Mannheim born and trained Peter de Winter, wrote a sequel to Mozart‘s The Magic Flute based on a libretto by Emanuel Schikaneder: The new opera The Labyrinth, or The Battle with the Elements (The Magic Flute‘s Second Part) premiered on 12 June 1798 at Schikaneder‘s Freihaus Theatre with Schikaneder returning as Papageno, and Josepha as the Queen of the Night. Her dramatic opening aria 'Ha! Wohl mir! Höre es, Natur!' includes some ridiculous coloratura including the Queen's trademark top F, but also gives us a sense of de Winter's interesting creative personality.

Still at the Freihaus Theatre, Josepha sang in the musical comedy Die zween Antone oder Der Name thut nichts zur Sache with music by Benedikt Schack and Franz Xaver Gerl; interestingly this is very much not a showpiece, but a simpler song.

Josepha‘s breakthrough as a singer in Vienna came in 1789 when she appeared in the title role of Paul Wranitzky's singspiel after Christoph Martin Wieland's play Oberon, König der Elfen. Wranitzky, music director at Count Esterházy‘s estate and orchestra director of the Vienna Court Opera at the Kärntnertor Theatre, wrote the music for Schikaneder's Theater im Freihaus, where it premiered on 7 November 1789. It is assumed that Mozart attended the première and the great success of the piece caused Schikaneder to write the libretto for The Magic Flute

Carl Maria von Weber may well have been influenced by his knowledge of de Winter's piece when Weber accepted the subject of Oberon for what would be his last opera, in London.

Josepha's second husband was the singer Friedrich Sebastian Mayer, almost 15 years her junior he would sing the role of Pizzaro in the premiere of Beethoven's Fidelio. In 1801 Josepha and her husband sang in concert performances of Mozart's La clemenza di Tito in German. Josepha did not sing Servilia but Annio (generally regarded as a mezzo-soprano part). In tribute to this, Traubel includes the duet 'Ah perdona al primo affetto', but singing the soprano role of Servilia with Deniz Uzon as Annio.

Traubel has an attractive and characterful voice, bringing definite personality and colour to the upper register, along with a dextrous facility. Her tone is nicely even all the way up, so she makes all the mad coloratura a delight to listen to. She is attractively creditable in the more traditionally lyric numbers. The result is a fascinating and delightful recital. Clearly a lot of research has gone into it (Christian Moritz-Bauer is credited with music edition and concept, he edited the Haibel, Righini, Süßmayr, von Winter, Schack, Wranitzky specially for the recording) and Traubel jumps into the unfamiliar repertoire with complete aplomb and plenty of bravura. She is finely supported by Jochen Rieder and the orchestra.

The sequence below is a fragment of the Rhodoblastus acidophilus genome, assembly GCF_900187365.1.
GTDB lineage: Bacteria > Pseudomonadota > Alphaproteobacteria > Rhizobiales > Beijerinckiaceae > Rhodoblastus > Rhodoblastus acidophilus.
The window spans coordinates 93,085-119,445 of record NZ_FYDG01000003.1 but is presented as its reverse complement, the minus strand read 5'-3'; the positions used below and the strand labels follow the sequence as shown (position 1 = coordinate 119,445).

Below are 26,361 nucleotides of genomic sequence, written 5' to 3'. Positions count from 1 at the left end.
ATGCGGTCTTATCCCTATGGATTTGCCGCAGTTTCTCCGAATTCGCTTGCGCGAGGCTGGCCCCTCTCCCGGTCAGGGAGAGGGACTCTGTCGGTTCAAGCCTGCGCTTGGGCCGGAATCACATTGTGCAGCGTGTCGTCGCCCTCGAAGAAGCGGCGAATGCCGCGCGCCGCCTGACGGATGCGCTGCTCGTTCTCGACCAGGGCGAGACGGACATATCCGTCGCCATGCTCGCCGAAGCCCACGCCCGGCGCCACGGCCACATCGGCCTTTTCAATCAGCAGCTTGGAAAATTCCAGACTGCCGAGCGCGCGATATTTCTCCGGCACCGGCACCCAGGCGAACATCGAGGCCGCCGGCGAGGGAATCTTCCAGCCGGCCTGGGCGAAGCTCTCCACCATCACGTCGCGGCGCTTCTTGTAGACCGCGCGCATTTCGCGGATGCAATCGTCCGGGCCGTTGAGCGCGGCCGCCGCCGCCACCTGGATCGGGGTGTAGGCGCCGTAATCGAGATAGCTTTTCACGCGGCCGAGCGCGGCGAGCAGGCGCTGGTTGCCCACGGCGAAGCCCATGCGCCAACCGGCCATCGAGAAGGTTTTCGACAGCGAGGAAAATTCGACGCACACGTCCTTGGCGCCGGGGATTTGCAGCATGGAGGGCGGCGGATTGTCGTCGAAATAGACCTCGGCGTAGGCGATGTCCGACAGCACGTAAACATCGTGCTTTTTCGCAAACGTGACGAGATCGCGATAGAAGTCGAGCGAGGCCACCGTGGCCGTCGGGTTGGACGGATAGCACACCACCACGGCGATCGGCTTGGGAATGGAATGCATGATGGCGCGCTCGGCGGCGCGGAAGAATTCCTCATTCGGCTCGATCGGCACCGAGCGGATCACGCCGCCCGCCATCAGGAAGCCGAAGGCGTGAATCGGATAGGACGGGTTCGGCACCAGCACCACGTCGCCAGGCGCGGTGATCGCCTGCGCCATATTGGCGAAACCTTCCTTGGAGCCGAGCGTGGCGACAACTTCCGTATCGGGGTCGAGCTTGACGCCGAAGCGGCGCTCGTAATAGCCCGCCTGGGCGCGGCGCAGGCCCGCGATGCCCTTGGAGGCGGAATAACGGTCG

All in all a fine debut recital, and a must-listen for anyone interested in Mozart and the music around him.

Jacob Haibel(1762-1826) - Alles will ich brechen, beugen (Der TyrolerWastl) (1796)
Vincenzo Righini (1756-1812) - Bella fiamma (La sorpresa amorosa, ossia Il natale d’Apollo) (1789)
Wolfgang Amadeus Mozart(1756-1791) - Der Hölle Rache (Die Zauberflöte) (1791)
Wolfgang Amadeus Mozart - Porgi amor (Le Nozze di Figaro) (1786)
Franz Xaver Süßmayr (1766-1803) - Juno wird stets um dich schweben (Der Spiegel von Arkadien) (1794)
Wolfgang Amadeus Mozart - Martern aller Arten (Die Entführung aus dem Serail) (1786)
Wolfgang Amadeus Mozart - O zittre nicht (Die Zauberflöte) (1791)
Peter von Winter (1754-1825) - Ha!Wohl mir! Höre es Natur! (Das Labyrinth, oder Der Kampf mit den Elementen. Der Zauberflöte Zweyter Theil) (1798)
Benedikt Schack (1758-1826) & Franz Xaver Gerl (1764-1827) - Auch im Schlummer seh‘ ich dich (Die beiden Antone, oder Der Name thut nichts zur Sache) (1789)
Paul Wranitzky (1756-1808) - Dies ist des edlen Hüons‘ Sprache (Oberon, König der Elfen) (1789)
Wolfgang Amadeus Mozart - E Susanna non vien! ... Dove sono (Le Nozze di Figaro)
Wolfgang Amadeus Mozart - Schon lacht der holde Frühling (Concert aria "für Madame Hoffer" K 580) (1789)
Vincenzo Righini - Ove son? Qual aure io spiro? (La sorpresa amorosa, ossia Il natale d’Apollo) (1789)
Wolfgang Amadeus Mozart - Ah perdona al primo affetto (La Clemenza di Tito) (1791)
Sarah Traubel (soprano)
Deniz Uzun (mezzo-soprano)
PKF - Prague Philharmonia
Jochen Rieder (conductor)
Recorded August 2019, Church of St Anna, Prague Crossroads